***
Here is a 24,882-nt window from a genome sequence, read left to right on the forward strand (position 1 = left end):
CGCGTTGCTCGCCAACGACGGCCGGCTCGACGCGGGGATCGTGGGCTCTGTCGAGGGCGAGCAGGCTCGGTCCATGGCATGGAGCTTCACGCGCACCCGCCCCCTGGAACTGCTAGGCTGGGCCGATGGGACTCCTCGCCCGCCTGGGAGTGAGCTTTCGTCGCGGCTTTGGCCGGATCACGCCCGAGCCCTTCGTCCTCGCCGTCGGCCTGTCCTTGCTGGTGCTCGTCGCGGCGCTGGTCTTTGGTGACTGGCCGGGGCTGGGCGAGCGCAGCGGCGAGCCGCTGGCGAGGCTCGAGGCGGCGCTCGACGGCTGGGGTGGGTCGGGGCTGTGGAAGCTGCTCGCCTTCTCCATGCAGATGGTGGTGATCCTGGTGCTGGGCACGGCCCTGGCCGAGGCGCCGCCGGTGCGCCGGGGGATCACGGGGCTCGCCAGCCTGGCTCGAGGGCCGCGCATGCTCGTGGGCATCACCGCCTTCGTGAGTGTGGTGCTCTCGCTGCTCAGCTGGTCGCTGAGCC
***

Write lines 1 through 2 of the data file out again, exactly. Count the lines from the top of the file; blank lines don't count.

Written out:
Here is a 24,882-nt window from a genome sequence, read left to right on the forward strand (position 1 = left end):
CGCGTTGCTCGCCAACGACGGCCGGCTCGACGCGGGGATCGTGGGCTCTGTCGAGGGCGAGCAGGCTCGGTCCATGGCATGGAGCTTCACGCGCACCCGCCCCCTGGAACTGCTAGGCTGGGCCGATGGGACTCCTCGCCCGCCTGGGAGTGAGCTTTCGTCGCGGCTTTGGCCGGATCACGCCCGAGCCCTTCGTCCTCGCCGTCGGCCTGTCCTTGCTGGTGCTCGTCGCGGCGCTGGTCTTTGGTGACTGGCCGGGGCTGGGCGAGCGCAGCGGCGAGCCGCTGGCGAGGCTCGAGGCGGCGCTCGACGGCTGGGGTGGGTCGGGGCTGTGGAAGCTGCTCGCCTTCTCCATGCAGATGGTGGTGATCCTGGTGCTGGGCACGGCCCTGGCCGAGGCGCCGCCGGTGCGCCGGGGGATCACGGGGCTCGCCAGCCTGGCTCGAGGGCCGCGCATGCTCGTGGGCATCACCGCCTTCGTGAGTGTGGTGCTCTCGCTGCTCAGCTGGTCGCTGAGCC